This past summer, I had an opportunity to visit with my kola, Charlie Letendre from the Alexis Nakota Nation. In our time together, we shared stories with each other and Charlie talked about the medicines and knowledge that his mother and grandparents gave to him. The wisdom he shared was so powerful, and I felt that what he said was important. The healing these medicines provide is something we can rely upon for the future.
His visit reminded me of when Leksi Albert White Hat, Sr. would come to visit our home and share his knowledge and stories. Leksi Albert was a natural storyteller who always spoke from his heart. His voice was calm and healing and it was clear he had experienced a lot in his life. He never hesitated to talk about his healing and his experiences working with other Medicine Men. It was always very encouraging to me that even though he went through his own struggles, he always found the strength to remember the life stories that would encourage me and others. To me, this is a true definition of a teacher, a healer and a leader.
In my life, I am grateful to have spent time with these two men because they uphold what Wolakota is all about: to always help everybody and anybody who needs it. They do/did everything for the love of their family. There is the sense that through the conviction with which they speak, that the next generation will hear these words and teachings won’t be lost.
I hope to do my best to be a good teacher like my Father, like Leksi Albert and like my Kola Charlie. I want to share a quote with you from Leksi Albert’s book, Zuya. I hope as medicine people, relatives or friends of medicine people, that this is something that you can recognize when you have an experience with medicine people.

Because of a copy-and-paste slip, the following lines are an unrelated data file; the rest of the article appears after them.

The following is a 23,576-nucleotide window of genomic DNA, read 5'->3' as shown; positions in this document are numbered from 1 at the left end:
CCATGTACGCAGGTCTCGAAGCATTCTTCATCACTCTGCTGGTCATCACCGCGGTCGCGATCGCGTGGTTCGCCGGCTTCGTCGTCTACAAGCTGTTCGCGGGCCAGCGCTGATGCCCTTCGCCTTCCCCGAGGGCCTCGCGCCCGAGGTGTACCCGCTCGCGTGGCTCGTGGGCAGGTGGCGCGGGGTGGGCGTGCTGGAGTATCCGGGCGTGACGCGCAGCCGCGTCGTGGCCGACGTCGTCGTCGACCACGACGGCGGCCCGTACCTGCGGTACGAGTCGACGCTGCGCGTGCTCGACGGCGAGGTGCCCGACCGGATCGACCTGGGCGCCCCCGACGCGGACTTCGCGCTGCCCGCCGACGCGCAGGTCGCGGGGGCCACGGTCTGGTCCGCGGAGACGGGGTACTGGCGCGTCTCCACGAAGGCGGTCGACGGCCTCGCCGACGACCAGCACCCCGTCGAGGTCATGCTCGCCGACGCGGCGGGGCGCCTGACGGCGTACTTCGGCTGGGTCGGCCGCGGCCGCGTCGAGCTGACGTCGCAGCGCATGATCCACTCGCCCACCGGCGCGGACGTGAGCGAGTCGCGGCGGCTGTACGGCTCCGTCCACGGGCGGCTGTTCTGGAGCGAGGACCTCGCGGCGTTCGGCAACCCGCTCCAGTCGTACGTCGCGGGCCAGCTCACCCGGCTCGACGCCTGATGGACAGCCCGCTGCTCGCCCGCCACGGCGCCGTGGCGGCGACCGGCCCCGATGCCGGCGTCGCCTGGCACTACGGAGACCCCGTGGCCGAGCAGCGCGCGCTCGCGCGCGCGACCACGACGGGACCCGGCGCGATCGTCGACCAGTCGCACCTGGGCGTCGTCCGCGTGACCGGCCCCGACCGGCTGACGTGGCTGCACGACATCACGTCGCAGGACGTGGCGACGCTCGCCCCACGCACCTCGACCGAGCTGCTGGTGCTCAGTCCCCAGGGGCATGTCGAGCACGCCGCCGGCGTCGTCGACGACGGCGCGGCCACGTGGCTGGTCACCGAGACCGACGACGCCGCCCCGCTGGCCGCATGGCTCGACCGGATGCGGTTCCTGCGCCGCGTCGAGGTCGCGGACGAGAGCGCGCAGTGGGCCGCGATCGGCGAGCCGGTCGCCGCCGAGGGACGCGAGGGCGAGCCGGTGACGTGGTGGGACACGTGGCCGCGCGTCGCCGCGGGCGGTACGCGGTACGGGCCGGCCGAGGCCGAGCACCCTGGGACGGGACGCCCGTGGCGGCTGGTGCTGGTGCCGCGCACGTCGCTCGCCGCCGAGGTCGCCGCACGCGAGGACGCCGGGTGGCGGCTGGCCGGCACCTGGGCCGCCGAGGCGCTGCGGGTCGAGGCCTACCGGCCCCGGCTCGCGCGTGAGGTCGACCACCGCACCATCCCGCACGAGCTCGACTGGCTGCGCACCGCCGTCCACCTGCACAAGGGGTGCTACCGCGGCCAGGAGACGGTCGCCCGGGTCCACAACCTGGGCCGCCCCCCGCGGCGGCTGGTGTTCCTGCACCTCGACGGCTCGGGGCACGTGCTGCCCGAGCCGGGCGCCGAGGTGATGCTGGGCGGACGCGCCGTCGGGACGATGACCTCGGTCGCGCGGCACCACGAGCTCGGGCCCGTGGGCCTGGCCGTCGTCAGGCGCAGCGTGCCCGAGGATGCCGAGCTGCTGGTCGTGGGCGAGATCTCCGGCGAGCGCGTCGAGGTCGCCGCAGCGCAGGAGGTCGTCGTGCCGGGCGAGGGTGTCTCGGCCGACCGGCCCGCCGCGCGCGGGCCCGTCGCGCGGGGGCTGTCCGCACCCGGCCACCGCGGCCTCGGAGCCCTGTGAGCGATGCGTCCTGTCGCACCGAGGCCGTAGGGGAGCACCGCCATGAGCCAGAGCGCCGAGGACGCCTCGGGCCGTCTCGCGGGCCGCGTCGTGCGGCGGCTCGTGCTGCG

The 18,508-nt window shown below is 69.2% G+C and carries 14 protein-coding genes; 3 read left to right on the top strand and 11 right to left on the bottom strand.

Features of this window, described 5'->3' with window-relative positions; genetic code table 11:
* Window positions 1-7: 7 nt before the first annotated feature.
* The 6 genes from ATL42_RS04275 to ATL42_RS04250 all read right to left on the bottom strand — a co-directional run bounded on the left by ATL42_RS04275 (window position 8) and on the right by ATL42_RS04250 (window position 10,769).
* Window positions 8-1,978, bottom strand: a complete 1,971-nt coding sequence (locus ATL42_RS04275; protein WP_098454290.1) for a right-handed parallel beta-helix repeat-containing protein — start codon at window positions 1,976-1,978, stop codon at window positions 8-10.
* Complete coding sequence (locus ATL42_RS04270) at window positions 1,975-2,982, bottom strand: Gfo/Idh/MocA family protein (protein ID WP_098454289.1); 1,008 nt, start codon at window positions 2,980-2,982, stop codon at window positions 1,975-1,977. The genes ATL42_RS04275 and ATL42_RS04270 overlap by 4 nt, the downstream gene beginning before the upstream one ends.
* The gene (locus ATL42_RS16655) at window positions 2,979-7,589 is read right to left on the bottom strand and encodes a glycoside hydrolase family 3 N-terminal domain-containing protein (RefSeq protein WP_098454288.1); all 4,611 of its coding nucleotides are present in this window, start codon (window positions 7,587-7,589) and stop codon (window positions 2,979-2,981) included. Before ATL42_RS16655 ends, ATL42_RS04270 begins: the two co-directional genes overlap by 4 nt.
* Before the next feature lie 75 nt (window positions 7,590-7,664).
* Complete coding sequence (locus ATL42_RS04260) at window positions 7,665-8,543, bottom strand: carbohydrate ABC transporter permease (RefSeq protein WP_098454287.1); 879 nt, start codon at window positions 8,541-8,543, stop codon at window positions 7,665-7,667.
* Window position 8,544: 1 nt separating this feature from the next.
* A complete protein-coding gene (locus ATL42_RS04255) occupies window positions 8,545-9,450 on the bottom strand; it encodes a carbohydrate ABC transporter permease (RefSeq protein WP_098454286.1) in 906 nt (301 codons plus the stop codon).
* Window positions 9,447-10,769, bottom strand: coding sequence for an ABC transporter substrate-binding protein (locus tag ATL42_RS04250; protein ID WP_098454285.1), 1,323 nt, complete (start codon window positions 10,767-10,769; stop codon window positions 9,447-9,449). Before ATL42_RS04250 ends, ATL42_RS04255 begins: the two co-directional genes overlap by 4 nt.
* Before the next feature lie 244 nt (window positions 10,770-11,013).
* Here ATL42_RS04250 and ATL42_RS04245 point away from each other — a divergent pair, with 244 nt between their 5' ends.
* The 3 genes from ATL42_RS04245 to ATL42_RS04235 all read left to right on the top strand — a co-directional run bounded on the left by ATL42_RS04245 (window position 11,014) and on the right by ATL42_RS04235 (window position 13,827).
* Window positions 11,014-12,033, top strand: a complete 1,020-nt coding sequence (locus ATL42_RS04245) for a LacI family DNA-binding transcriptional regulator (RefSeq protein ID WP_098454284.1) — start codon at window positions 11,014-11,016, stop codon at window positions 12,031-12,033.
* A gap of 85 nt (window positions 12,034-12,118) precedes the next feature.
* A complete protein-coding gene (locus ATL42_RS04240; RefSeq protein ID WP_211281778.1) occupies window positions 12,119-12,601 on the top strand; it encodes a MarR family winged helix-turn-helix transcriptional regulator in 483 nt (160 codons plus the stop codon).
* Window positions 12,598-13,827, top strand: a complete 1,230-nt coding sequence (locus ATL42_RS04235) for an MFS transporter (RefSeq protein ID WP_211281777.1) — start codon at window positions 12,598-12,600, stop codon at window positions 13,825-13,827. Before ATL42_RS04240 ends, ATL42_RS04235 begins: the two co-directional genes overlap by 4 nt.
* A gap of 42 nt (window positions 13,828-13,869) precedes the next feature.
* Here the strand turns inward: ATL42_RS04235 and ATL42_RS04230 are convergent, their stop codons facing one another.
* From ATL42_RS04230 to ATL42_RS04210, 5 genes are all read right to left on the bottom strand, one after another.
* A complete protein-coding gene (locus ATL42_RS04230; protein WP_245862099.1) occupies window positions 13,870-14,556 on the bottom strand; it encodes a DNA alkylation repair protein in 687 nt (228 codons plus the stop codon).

“I work with a lot of medicine men, and for the most part, they are pretty lonely men. People tend to avoid them because of their role. And they’re like anyone else: they like to joke around and visit with others, but since people come to them for help, they see them in a different light and find it hard to relax around them. These medicine men tell me they feel like they are always on the spot, and they can’t really associate with others the way they would like to. At one gathering, many of them said they wished people would just come and visit. One man said, “You know, we’re just human like anybody else.”
Quote from, Zuya Oral Teachings from Rosebud by Albert White Hat Sr.
– Warfield Moose Jr., Lakota Spiritual Leader and author of